Most Americans say they believe in God. Around the world, religious Jews, Christians and Muslims say they believe in God, as do many people who do not identify with any formal religion.
But this statement is actually meaningless.
To cite one example, the God in whose name some Muslim extremists cut innocent peoples' throats and violate women cannot be the same God as the God of those who believe God condemns such actions.
Who then argues that all those who say they believe in God believe in the same God?
Two groups make this argument. The first consists of people who have an anti-religious agenda: They say that all religious people believe in the same God in order to discredit God and religion. The second consists of people who have an inclusion agenda and wish to depict Muslims as believing in the same God as Jews and Christians (as indeed, some do - see below).
So, how are we to know whether any two people who say they believe in God in fact do?
I will answer as a believing Jew: How do I know if another person believes in the same God that I do? I ask the following three questions:
—Do you believe in the God of Israel?
Those who cannot answer this question in the affirmative do not believe in the same God that believing Jews and the majority of believing Christians do. As for Muslims, they should have no problem answering in the affirmative, but in our time many wouldn't.
The God of Israel is, among other things, the God introduced to the world by the Jews and their Bible: the God who created the world, revealed himself to the Jews, and made his moral will known through the Ten Commandments and the Hebrew prophets.
—Does the God you believe in judge the moral behavior of every human being?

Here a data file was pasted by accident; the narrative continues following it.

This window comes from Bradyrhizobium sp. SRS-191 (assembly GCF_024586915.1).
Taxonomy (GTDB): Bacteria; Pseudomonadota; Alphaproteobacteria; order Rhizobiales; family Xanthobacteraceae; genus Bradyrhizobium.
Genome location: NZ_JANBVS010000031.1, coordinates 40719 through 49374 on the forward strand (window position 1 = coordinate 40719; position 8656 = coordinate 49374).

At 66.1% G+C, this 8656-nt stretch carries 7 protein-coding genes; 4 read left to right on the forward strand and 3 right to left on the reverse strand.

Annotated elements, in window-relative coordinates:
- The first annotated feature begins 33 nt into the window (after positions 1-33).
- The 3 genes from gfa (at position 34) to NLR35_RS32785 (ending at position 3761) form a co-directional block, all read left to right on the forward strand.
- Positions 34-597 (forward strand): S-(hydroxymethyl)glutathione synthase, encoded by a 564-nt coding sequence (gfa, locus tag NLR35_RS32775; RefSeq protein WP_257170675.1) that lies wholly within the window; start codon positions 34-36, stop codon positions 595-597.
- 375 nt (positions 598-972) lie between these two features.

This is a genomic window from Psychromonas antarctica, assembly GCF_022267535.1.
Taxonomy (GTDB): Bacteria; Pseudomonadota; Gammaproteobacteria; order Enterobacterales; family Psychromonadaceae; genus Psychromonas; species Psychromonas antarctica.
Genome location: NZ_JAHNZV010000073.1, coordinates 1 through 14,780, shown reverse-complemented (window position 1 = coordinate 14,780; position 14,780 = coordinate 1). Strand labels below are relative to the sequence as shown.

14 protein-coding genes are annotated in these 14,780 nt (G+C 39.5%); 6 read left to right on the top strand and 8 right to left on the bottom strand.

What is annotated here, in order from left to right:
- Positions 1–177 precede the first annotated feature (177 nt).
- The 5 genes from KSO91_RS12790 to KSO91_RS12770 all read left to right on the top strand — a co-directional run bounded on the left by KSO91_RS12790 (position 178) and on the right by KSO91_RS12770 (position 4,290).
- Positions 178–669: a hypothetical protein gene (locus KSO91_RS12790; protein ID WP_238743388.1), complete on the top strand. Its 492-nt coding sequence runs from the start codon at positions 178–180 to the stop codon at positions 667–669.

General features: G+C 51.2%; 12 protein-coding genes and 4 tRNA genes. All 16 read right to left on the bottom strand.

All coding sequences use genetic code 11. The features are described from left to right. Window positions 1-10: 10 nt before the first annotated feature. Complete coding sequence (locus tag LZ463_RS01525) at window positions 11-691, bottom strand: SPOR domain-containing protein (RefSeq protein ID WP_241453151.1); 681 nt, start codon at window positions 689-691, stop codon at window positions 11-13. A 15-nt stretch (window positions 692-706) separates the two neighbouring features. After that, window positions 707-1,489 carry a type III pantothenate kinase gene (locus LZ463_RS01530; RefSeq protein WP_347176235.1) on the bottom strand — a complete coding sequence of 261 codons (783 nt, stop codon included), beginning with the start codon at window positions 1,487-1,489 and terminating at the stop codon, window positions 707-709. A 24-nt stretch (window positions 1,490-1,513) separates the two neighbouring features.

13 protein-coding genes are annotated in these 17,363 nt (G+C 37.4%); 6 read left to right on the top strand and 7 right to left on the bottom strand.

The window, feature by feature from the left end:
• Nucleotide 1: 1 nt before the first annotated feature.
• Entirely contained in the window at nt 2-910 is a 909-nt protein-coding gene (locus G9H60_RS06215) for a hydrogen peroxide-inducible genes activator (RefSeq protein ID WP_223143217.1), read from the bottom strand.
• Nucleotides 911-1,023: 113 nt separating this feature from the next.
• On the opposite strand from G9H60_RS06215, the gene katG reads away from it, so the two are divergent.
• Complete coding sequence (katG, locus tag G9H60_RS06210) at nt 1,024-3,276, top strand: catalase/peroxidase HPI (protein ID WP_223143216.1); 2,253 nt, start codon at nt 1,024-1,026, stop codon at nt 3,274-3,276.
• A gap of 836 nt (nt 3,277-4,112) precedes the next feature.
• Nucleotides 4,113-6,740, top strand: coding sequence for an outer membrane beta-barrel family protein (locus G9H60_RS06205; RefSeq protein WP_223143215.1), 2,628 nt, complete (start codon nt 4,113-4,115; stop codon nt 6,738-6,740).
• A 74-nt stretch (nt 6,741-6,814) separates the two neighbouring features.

There are many people today who say that they believe in a God who does not judge peoples' actions. As such, they do not believe in the same God as traditional Jews and Christians. In fact, a God that is indifferent to the moral behavior of human beings is so different from the God introduced by the Jews that these believers might as well use a word other than "God."
Now, this does not mean that such people cannot be fine, upstanding individuals (just as not everyone who believes in a morally judging God is a fine, upstanding person). But in general, these people are less likely to be moral for the obvious reason that most human beings act better when they believe their actions will be judged either by God and/or by man.
At the same time, one need not be a Jew, Christian or Muslim in order to believe in a God who judges morality. Benjamin Franklin was one such individual: He did not affirm the Christian creed that Jesus was God, but he did believe in the moral teachings and judgments of God introduced by the Bible.
One might argue that violent Muslims believe in a judging God, and that Tomas de Torquemada, the infamous head of the Spanish Inquisition, did, too. But this argument is not valid, for it seems that violent Muslims believe God will judge them by their faith and pursuit of justice — not their moral conduct. They act according to what they themselves believe God approves of.
For the record, Jews never believed — and the Jewish Bible never suggested — that one must believe in Judaism or be Jewish in order to be favorably judged by God.
—Do you believe in the God who gave the Ten Commandments?
This question needs to be asked. After all, if God never revealed his moral will, how would we know what behaviors he demands from us and what he judges?
And what about people who say "yes" to these questions but have additional theological beliefs? Do they believe in the same God as those who also answer "yes" but have no additional beliefs?
For example, what about Christians who believe in the God of Israel but also believe, by definition, in the Christian Trinity? Do they believe in the same God as Jews and other non-Christians who solely believe in these three criteria? I think they do. And the same would hold true for a Muslim who believes in these three notions but also believes that the Quran is the only fully valid revelation.
Whether or not one uses these three criteria, we should all at least acknowledge that saying one believes in God tells us nothing about the God one believes in. And regarding faith, that is what matters.
Dennis Prager's latest book, "The Ten Commandments: Still the Best Moral Code," was published by Regnery. He is a nationally syndicated radio show host and creator of PragerUniversity.com.